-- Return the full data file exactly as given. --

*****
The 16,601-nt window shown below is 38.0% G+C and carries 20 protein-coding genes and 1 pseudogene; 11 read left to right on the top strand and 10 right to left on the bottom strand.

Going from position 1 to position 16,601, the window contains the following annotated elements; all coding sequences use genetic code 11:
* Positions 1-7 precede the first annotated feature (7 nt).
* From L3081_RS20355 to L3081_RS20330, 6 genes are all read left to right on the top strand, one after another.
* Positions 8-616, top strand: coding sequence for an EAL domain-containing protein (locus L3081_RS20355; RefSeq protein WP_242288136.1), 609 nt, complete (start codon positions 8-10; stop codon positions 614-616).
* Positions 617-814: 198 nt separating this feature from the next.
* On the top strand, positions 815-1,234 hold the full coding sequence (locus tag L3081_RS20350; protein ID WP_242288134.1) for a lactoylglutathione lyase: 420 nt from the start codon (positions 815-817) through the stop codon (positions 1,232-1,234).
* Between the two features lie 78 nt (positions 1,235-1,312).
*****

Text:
The 16,601-nt window shown below is 38.0% G+C and carries 20 protein-coding genes and 1 pseudogene; 11 read left to right on the top strand and 10 right to left on the bottom strand.

Going from position 1 to position 16,601, the window contains the following annotated elements; all coding sequences use genetic code 11:
* Positions 1-7 precede the first annotated feature (7 nt).
* From L3081_RS20355 to L3081_RS20330, 6 genes are all read left to right on the top strand, one after another.
* Positions 8-616, top strand: coding sequence for an EAL domain-containing protein (locus L3081_RS20355; RefSeq protein WP_242288136.1), 609 nt, complete (start codon positions 8-10; stop codon positions 614-616).
* Positions 617-814: 198 nt separating this feature from the next.
* On the top strand, positions 815-1,234 hold the full coding sequence (locus tag L3081_RS20350; protein ID WP_242288134.1) for a lactoylglutathione lyase: 420 nt from the start codon (positions 815-817) through the stop codon (positions 1,232-1,234).
* Between the two features lie 78 nt (positions 1,235-1,312).